Secondly, the proverb represents something new I started doing in the last week. After being introduced to numerous proverbs and never really remembering them, I decided I would make a change. Proverbs are used frequently in conversation, and so it's rea…

steady progress

This was a good, if pretty typical, week. I was able to reach my goal of 80 points and even managed to do that while hosting visitors not once but TWICE over the course of the week. I am continuously working to improve my skills in planning and in carving out time, and this week that practice paid off!

I've continued to focus on getting through a couple of chapters from the grammar book each week. I am really enjoying the process, and each time I do some of the activities from the book, I am able to notice patterns in my mistakes. For example, I frequently mix up the locative suffixes - my use of them is not particularly precise. Knowing this has prompted me to do some additional activities to work out the kinks (similar to my experience with relative/family words last week).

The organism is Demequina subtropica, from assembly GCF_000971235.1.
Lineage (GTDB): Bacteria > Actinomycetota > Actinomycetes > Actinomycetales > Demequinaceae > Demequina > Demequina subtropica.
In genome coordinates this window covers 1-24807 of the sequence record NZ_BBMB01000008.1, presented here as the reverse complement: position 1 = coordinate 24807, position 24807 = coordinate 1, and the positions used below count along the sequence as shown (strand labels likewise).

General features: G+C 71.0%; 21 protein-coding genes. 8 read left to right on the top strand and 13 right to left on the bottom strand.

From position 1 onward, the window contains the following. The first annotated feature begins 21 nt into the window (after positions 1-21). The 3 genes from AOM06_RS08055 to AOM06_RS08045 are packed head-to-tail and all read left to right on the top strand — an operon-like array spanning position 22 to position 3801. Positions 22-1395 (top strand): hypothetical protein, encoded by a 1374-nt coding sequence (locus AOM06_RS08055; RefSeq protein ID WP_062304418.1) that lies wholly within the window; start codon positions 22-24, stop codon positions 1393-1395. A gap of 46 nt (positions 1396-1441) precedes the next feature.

As I'd hoped to do, I printed out my ISP and now am using it more frequently to ensure that I'm on track. It's funny how something as simple as having a hard document has helped me feel more attac…

adventures in grammar and beyond

It's been a busy week! There are three highlights that seem worth sharing.

1) This was my first week actually basing my work on a grammar book and it has been fun. I was a curious whether or not it would be useful in the earliest chapters of the book, since my language skills are certainly beyond the "here's how to make a present-tense sentence" stage. However, the reason I'd avoided the book in the past was because of barely-intelligible-to-me sentences like this: "It is formed by taking the demonstrative stem, prefixing the object infix, and to the result thus obtained, once more prefixing the object infix, with a lengthenging of the vowel." When I was starting out as a Luganda learner, sentences like that made me run for the hills. Now that I have a deeper knowledge of the language, I am able to make a bit more sense of this dense grammatical language. It makes starting work on Chapter 1 much less boring!

In any case, it's been a nice review and …